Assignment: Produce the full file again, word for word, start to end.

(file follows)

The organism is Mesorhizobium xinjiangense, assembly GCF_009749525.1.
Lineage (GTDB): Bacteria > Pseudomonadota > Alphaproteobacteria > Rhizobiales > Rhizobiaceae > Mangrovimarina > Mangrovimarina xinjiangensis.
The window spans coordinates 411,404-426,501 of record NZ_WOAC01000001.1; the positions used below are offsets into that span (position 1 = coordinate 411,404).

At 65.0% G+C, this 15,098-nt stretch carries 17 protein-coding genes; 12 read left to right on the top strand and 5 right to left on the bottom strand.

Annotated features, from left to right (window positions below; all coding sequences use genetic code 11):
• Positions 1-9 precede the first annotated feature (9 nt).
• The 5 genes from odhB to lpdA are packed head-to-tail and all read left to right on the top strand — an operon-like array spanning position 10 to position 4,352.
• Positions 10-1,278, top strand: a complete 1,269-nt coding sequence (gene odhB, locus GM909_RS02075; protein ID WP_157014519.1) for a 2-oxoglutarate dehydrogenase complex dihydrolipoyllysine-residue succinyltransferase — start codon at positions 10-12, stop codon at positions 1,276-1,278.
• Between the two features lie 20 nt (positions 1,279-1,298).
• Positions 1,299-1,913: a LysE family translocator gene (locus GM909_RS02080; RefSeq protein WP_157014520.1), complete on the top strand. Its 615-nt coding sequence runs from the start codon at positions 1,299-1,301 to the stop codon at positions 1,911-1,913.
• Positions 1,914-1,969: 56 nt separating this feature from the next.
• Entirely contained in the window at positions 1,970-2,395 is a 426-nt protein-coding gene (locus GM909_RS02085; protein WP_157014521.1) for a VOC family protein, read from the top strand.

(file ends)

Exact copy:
The organism is Mesorhizobium xinjiangense, assembly GCF_009749525.1.
Lineage (GTDB): Bacteria > Pseudomonadota > Alphaproteobacteria > Rhizobiales > Rhizobiaceae > Mangrovimarina > Mangrovimarina xinjiangensis.
The window spans coordinates 411,404-426,501 of record NZ_WOAC01000001.1; the positions used below are offsets into that span (position 1 = coordinate 411,404).

At 65.0% G+C, this 15,098-nt stretch carries 17 protein-coding genes; 12 read left to right on the top strand and 5 right to left on the bottom strand.

Annotated features, from left to right (window positions below; all coding sequences use genetic code 11):
• Positions 1-9 precede the first annotated feature (9 nt).
• The 5 genes from odhB to lpdA are packed head-to-tail and all read left to right on the top strand — an operon-like array spanning position 10 to position 4,352.
• Positions 10-1,278, top strand: a complete 1,269-nt coding sequence (gene odhB, locus GM909_RS02075; protein ID WP_157014519.1) for a 2-oxoglutarate dehydrogenase complex dihydrolipoyllysine-residue succinyltransferase — start codon at positions 10-12, stop codon at positions 1,276-1,278.
• Between the two features lie 20 nt (positions 1,279-1,298).
• Positions 1,299-1,913: a LysE family translocator gene (locus GM909_RS02080; RefSeq protein WP_157014520.1), complete on the top strand. Its 615-nt coding sequence runs from the start codon at positions 1,299-1,301 to the stop codon at positions 1,911-1,913.
• Positions 1,914-1,969: 56 nt separating this feature from the next.
• Entirely contained in the window at positions 1,970-2,395 is a 426-nt protein-coding gene (locus GM909_RS02085; protein WP_157014521.1) for a VOC family protein, read from the top strand.